**condensation,**latent heat effects associated with the phase change are significant, similarly as for boiling, but in reverse. Note that the

**enthalpy of condensation**(or

**heat of condensation**) is by definition equal to the enthalpy of vaporization with the opposite sign. Latent heat is the amount of heat added to or removed from a substance to produce a change in phase. During vaporisation, this energy breaks down the intermolecular attractive forces, and also must provide the energy necessary to expand the gas (the

**pΔV work**). When latent heat is added or removed, no temperature change occurs. The enthalpy of vaporization is a function of the pressure at which that transformation takes place.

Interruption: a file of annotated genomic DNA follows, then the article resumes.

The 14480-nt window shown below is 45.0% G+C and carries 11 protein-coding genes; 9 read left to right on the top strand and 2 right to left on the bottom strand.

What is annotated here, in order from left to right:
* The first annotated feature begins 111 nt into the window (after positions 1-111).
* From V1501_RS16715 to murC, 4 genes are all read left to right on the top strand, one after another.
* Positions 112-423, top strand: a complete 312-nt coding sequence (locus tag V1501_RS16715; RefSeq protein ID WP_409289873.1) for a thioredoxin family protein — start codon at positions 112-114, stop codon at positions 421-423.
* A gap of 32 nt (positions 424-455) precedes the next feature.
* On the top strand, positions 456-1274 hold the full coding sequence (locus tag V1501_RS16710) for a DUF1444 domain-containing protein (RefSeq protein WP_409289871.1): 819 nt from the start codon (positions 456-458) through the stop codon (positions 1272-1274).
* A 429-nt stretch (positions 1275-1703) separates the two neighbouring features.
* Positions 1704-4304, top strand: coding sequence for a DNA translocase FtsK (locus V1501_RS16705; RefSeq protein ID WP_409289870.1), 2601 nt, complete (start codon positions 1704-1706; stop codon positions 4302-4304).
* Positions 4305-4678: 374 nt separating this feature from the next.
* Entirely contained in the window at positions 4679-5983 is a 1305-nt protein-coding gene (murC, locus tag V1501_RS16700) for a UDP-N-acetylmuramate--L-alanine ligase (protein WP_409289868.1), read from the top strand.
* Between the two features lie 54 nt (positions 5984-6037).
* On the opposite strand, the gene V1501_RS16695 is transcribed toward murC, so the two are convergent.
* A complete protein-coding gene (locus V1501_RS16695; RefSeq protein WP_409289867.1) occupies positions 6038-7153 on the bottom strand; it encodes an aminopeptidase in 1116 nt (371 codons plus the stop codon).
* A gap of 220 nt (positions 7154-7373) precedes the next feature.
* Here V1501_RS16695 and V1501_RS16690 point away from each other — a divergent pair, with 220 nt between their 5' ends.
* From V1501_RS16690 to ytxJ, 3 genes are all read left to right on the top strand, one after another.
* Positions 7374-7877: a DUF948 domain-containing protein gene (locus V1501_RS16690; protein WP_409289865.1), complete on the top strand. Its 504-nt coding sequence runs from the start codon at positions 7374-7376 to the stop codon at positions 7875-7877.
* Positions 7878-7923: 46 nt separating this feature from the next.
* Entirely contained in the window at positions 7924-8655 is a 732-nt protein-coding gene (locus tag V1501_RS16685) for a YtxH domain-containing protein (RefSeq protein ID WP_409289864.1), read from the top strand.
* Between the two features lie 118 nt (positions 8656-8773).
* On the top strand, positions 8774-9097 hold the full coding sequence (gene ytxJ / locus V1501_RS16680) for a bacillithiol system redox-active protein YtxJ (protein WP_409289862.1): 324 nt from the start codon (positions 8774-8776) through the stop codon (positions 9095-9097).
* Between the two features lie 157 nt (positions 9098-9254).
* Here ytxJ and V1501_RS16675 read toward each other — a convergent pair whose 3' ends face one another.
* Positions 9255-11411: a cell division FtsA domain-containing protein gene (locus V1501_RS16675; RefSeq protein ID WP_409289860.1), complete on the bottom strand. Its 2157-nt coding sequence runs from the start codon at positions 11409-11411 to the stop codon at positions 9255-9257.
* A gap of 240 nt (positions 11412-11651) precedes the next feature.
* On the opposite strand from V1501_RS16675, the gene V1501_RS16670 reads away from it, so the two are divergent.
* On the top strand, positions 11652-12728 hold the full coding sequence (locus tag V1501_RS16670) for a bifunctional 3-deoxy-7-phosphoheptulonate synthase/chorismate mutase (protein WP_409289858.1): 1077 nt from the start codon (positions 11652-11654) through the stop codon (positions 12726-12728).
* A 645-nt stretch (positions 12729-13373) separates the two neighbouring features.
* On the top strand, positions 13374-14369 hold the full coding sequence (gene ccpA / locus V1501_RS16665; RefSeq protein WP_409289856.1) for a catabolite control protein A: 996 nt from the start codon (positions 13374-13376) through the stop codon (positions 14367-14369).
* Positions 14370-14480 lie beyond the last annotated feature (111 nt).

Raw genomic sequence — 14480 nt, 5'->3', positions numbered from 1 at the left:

Latent heat of condensation – water at 0.1 MPa (atmospheric pressure)

**h**_{lg}** = – 2257 kJ/kg**

Latent heat of condensation – water at 3 MPa

**h**_{lg}** = – 1795 kJ/kg**

Latent heat of condensation – water at 16 MPa (pressure inside a pressurizer)

**h**_{lg}** = – 931 kJ/kg**

The **heat of condensation** diminishes with increasing pressure, while the boiling point increases. It vanishes completely at a certain point called the critical point. Above the critical point, the liquid and vapor phases are indistinguishable, and the substance is called a supercritical fluid.

The heat of condensation is the heat released to completely condendse a unit of saturated vapor and it equal to – **h _{lg} =h_{l} – h_{g}**.

The heat that is necessary to melt (or freeze) a unit mass at the substance at constant pressure is the heat of fusion and is equal to **h _{sl} = h_{l} − h_{s}**, where h

_{s }is the enthalpy of saturated solid and h

_{l}is the enthalpy of saturated liquid.

We hope, this article, **Latent Heat of Condensation – Enthalpy of Condensation**, helps you. If so, **give us a like** in the sidebar. Main purpose of this website is to help the public to learn some interesting and important information about thermal engineering.